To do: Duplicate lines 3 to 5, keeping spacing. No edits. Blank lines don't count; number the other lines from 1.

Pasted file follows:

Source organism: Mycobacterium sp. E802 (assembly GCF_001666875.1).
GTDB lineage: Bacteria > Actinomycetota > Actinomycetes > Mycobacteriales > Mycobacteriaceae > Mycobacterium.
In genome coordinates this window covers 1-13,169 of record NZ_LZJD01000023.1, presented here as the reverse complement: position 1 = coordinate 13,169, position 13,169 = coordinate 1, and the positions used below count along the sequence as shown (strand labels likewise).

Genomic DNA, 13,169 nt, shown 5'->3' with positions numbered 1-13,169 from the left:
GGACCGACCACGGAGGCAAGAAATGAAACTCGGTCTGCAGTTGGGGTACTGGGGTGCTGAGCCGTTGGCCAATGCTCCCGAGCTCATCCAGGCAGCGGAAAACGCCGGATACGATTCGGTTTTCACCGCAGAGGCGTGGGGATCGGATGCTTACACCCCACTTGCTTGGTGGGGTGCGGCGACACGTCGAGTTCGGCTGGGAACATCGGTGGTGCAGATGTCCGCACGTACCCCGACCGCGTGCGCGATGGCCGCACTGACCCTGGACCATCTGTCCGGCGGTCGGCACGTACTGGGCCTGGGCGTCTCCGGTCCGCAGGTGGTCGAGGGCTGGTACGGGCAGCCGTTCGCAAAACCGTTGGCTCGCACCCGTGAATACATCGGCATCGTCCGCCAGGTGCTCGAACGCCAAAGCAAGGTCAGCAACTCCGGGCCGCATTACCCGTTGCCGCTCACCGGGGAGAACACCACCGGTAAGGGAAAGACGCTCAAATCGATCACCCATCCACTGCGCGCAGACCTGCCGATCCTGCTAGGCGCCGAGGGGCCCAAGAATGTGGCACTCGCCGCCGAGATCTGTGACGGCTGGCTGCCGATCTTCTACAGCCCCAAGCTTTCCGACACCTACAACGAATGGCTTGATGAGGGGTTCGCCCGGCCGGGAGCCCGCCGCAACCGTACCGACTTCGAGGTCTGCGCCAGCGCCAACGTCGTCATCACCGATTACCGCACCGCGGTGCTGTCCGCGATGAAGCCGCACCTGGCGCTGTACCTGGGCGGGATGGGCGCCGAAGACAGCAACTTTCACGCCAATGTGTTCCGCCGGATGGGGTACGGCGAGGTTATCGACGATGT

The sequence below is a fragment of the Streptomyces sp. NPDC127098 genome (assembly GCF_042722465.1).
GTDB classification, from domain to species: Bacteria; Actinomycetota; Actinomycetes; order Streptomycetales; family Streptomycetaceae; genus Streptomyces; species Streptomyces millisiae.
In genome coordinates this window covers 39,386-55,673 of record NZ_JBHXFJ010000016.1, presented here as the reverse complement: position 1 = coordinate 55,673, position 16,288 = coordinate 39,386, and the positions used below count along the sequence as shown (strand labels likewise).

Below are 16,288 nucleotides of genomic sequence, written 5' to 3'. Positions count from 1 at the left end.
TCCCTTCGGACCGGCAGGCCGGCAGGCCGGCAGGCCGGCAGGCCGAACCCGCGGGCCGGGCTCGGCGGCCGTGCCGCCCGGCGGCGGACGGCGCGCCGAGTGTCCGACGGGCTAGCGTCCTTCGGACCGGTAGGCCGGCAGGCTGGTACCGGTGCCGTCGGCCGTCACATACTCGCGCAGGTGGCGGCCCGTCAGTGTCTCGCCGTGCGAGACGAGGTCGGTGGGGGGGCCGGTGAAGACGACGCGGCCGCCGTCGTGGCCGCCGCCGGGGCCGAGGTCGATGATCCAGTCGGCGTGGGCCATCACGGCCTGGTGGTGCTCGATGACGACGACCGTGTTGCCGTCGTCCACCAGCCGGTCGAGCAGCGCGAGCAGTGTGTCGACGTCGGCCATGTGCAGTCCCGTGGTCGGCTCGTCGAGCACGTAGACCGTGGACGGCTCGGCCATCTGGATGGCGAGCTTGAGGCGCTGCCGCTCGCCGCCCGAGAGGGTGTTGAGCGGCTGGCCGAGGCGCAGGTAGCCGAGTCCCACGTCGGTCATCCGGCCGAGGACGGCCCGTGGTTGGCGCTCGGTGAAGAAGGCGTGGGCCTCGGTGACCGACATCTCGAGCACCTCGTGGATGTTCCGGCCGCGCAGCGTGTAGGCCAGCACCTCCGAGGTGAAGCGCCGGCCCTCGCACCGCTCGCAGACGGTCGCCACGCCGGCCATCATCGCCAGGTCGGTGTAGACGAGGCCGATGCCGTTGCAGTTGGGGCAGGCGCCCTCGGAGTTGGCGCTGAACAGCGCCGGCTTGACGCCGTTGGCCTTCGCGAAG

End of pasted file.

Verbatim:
In genome coordinates this window covers 1-13,169 of record NZ_LZJD01000023.1, presented here as the reverse complement: position 1 = coordinate 13,169, position 13,169 = coordinate 1, and the positions used below count along the sequence as shown (strand labels likewise).

Genomic DNA, 13,169 nt, shown 5'->3' with positions numbered 1-13,169 from the left:
GGACCGACCACGGAGGCAAGAAATGAAACTCGGTCTGCAGTTGGGGTACTGGGGTGCTGAGCCGTTGGCCAATGCTCCCGAGCTCATCCAGGCAGCGGAAAACGCCGGATACGATTCGGTTTTCACCGCAGAGGCGTGGGGATCGGATGCTTACACCCCACTTGCTTGGTGGGGTGCGGCGACACGTCGAGTTCGGCTGGGAACATCGGTGGTGCAGATGTCCGCACGTACCCCGACCGCGTGCGCGATGGCCGCACTGACCCTGGACCATCTGTCCGGCGGTCGGCACGTACTGGGCCTGGGCGTCTCCGGTCCGCAGGTGGTCGAGGGCTGGTACGGGCAGCCGTTCGCAAAACCGTTGGCTCGCACCCGTGAATACATCGGCATCGTCCGCCAGGTGCTCGAACGCCAAAGCAAGGTCAGCAACTCCGGGCCGCATTACCCGTTGCCGCTCACCGGGGAGAACACCACCGGTAAGGGAAAGACGCTCAAATCGATCACCCATCCACTGCGCGCAGACCTGCCGATCCTGCTAGGCGCCGAGGGGCCCAAGAATGTGGCACTCGCCGCCGAGATCTGTGACGGCTGGCTGCCGATCTTCTACAGCCCCAAGCTTTCCGACACCTACAACGAATGGCTTGATGAGGGGTTCGCCCGGCCGGGAGCCCGCCGCAACCGTACCGACTTCGAGGTCTGCGCCAGCGCCAACGTCGTCATCACCGATTACCGCACCGCGGTGCTGTCCGCGATGAAGCCGCACCTGGCGCTGTACCTGGGCGGGATGGGCGCCGAAGACAGCAACTTTCACGCCAATGTGTTCCGCCGGATGGGGTACGGCGAGGTTATCGACGATGT